chapter  3
23 Pages

The security framework in practice: the case of Security Council Resolution 1325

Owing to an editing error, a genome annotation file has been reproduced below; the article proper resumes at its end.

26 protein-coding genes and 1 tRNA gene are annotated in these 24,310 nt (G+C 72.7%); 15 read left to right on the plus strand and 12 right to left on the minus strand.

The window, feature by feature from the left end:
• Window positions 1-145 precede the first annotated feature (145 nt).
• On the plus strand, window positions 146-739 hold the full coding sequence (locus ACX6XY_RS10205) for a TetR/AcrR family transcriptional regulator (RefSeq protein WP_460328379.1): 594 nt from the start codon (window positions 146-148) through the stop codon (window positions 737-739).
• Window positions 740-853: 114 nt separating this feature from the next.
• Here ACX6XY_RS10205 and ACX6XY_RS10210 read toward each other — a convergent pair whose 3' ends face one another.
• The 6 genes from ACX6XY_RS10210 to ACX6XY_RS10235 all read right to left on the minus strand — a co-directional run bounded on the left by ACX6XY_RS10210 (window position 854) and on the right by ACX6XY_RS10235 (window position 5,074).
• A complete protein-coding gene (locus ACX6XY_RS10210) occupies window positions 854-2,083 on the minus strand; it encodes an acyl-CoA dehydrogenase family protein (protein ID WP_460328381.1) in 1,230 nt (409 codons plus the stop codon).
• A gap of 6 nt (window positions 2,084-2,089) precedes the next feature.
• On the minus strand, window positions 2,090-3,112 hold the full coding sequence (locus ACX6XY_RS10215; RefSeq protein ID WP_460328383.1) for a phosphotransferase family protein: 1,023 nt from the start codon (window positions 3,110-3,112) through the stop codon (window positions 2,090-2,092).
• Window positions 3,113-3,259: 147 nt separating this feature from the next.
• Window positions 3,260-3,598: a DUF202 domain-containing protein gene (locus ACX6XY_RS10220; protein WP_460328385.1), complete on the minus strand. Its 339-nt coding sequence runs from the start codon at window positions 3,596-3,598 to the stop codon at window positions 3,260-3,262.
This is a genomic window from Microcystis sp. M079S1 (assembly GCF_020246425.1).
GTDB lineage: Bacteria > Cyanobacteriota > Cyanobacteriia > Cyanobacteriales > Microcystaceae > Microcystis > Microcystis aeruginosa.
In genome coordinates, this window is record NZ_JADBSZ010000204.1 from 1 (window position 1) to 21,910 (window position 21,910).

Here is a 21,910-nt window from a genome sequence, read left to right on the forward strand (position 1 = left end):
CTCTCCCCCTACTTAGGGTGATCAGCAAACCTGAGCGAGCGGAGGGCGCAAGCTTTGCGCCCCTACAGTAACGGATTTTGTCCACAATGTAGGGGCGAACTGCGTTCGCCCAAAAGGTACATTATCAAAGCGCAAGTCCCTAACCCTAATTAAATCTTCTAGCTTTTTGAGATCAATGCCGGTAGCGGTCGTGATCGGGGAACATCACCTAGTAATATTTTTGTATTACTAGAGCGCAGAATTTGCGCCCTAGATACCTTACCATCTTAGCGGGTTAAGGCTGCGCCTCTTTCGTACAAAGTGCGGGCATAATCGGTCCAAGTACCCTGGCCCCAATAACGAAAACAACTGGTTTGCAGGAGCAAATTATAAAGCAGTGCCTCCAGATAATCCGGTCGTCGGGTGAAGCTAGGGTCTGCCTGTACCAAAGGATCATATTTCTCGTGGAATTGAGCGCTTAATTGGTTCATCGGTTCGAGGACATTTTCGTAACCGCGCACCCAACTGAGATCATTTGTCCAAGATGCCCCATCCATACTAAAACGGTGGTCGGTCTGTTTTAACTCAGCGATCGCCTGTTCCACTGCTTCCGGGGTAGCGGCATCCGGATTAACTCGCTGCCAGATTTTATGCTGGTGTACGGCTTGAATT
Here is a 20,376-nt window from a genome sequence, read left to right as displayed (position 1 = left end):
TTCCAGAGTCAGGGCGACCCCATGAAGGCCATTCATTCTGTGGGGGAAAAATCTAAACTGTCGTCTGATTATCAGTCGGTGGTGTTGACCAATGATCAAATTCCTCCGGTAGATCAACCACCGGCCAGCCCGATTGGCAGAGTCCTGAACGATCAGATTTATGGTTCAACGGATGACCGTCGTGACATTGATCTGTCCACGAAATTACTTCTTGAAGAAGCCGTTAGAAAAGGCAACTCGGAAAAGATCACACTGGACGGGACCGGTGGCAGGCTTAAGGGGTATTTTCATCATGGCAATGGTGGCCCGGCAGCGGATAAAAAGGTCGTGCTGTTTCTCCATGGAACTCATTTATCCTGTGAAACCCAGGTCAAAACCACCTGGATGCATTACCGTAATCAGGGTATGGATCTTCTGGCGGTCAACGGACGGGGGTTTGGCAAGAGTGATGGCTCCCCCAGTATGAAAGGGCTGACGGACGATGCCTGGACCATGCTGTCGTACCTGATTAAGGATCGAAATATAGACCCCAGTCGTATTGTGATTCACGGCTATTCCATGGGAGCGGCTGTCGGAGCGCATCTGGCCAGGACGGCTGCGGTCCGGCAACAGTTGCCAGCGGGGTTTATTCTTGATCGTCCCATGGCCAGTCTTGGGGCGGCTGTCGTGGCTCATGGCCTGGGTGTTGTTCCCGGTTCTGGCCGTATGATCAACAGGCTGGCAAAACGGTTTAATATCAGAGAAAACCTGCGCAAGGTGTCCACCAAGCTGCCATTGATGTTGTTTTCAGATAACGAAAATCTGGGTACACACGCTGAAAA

In October 2000 the Security Council unanimously adopted Resolution 1325 (SCR 1325), a landmark step in raising awareness of the impact of armed conflict on women and girls and in acknowledging the vital role of women’s agency in conflict resolution and peacebuilding.1 For the first time in the history of the UN, the Security Council formally decided on a gender issue, setting a new threshold of action for the Security Council, the UN system, and for all member states (Olsson & Tryggestad 2001). This watershed political framework demands that the Council engage in gender mainstreaming in all its work. This requires all actors involved in peacekeeping, peacebuilding, and post-conflict reconstruction to: 1) adopt gender perspectives in all levels of decision-making and to establish the equal participation of men and women in the maintenance and promotion of peace and security and; 2) take into account the special needs of women and girls during repatriation and resettlement, rehabilitation, reintegration, and postconflict reconstruction.